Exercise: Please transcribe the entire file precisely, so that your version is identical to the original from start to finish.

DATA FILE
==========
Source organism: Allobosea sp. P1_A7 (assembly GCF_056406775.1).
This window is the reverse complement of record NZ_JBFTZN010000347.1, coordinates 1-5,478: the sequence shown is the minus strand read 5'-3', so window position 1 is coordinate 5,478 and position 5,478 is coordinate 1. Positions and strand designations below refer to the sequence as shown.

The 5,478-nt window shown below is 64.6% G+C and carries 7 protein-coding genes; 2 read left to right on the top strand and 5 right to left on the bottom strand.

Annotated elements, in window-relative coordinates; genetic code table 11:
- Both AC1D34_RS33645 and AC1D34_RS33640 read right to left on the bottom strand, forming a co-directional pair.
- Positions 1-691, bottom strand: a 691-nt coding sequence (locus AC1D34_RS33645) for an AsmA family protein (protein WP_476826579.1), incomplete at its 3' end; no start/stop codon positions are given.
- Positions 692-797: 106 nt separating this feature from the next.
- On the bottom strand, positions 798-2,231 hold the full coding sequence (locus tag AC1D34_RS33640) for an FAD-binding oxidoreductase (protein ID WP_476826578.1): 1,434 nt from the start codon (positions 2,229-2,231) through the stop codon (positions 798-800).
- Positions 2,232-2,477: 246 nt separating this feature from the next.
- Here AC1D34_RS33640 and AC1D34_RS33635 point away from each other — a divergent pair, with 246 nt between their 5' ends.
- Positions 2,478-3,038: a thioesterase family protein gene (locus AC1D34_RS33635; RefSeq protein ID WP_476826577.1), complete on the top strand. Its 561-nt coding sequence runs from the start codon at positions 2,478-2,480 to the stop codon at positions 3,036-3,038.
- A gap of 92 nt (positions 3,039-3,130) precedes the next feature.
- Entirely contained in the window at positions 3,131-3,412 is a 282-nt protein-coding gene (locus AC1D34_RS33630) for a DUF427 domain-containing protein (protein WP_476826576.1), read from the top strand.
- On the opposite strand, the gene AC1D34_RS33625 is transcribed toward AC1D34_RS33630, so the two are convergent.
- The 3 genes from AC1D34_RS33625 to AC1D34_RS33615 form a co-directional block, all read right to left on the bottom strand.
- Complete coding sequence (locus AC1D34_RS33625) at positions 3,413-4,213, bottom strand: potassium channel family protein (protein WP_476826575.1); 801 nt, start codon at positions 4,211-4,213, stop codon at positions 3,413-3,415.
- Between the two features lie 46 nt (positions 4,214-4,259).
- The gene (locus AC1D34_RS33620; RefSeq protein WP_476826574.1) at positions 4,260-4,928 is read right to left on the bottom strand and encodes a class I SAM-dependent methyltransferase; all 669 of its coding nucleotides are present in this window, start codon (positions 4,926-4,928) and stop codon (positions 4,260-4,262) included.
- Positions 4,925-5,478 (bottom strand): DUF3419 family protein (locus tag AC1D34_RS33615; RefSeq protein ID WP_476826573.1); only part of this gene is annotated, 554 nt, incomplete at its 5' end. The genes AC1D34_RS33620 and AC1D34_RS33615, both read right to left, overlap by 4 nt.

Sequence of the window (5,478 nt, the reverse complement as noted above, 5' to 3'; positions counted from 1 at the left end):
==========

Source organism: Allobosea sp. P1_A7 (assembly GCF_056406775.1).
This window is the reverse complement of record NZ_JBFTZN010000347.1, coordinates 1-5,478: the sequence shown is the minus strand read 5'-3', so window position 1 is coordinate 5,478 and position 5,478 is coordinate 1. Positions and strand designations below refer to the sequence as shown.

The 5,478-nt window shown below is 64.6% G+C and carries 7 protein-coding genes; 2 read left to right on the top strand and 5 right to left on the bottom strand.

Annotated elements, in window-relative coordinates; genetic code table 11:
- Both AC1D34_RS33645 and AC1D34_RS33640 read right to left on the bottom strand, forming a co-directional pair.
- Positions 1-691, bottom strand: a 691-nt coding sequence (locus AC1D34_RS33645) for an AsmA family protein (protein WP_476826579.1), incomplete at its 3' end; no start/stop codon positions are given.
- Positions 692-797: 106 nt separating this feature from the next.
- On the bottom strand, positions 798-2,231 hold the full coding sequence (locus tag AC1D34_RS33640) for an FAD-binding oxidoreductase (protein ID WP_476826578.1): 1,434 nt from the start codon (positions 2,229-2,231) through the stop codon (positions 798-800).
- Positions 2,232-2,477: 246 nt separating this feature from the next.
- Here AC1D34_RS33640 and AC1D34_RS33635 point away from each other — a divergent pair, with 246 nt between their 5' ends.
- Positions 2,478-3,038: a thioesterase family protein gene (locus AC1D34_RS33635; RefSeq protein ID WP_476826577.1), complete on the top strand. Its 561-nt coding sequence runs from the start codon at positions 2,478-2,480 to the stop codon at positions 3,036-3,038.
- A gap of 92 nt (positions 3,039-3,130) precedes the next feature.
- Entirely contained in the window at positions 3,131-3,412 is a 282-nt protein-coding gene (locus AC1D34_RS33630) for a DUF427 domain-containing protein (protein WP_476826576.1), read from the top strand.
- On the opposite strand, the gene AC1D34_RS33625 is transcribed toward AC1D34_RS33630, so the two are convergent.
- The 3 genes from AC1D34_RS33625 to AC1D34_RS33615 form a co-directional block, all read right to left on the bottom strand.
- Complete coding sequence (locus AC1D34_RS33625) at positions 3,413-4,213, bottom strand: potassium channel family protein (protein WP_476826575.1); 801 nt, start codon at positions 4,211-4,213, stop codon at positions 3,413-3,415.
- Between the two features lie 46 nt (positions 4,214-4,259).
- The gene (locus AC1D34_RS33620; RefSeq protein WP_476826574.1) at positions 4,260-4,928 is read right to left on the bottom strand and encodes a class I SAM-dependent methyltransferase; all 669 of its coding nucleotides are present in this window, start codon (positions 4,926-4,928) and stop codon (positions 4,260-4,262) included.
- Positions 4,925-5,478 (bottom strand): DUF3419 family protein (locus tag AC1D34_RS33615; RefSeq protein ID WP_476826573.1); only part of this gene is annotated, 554 nt, incomplete at its 5' end. The genes AC1D34_RS33620 and AC1D34_RS33615, both read right to left, overlap by 4 nt.

Sequence of the window (5,478 nt, the reverse complement as noted above, 5' to 3'; positions counted from 1 at the left end):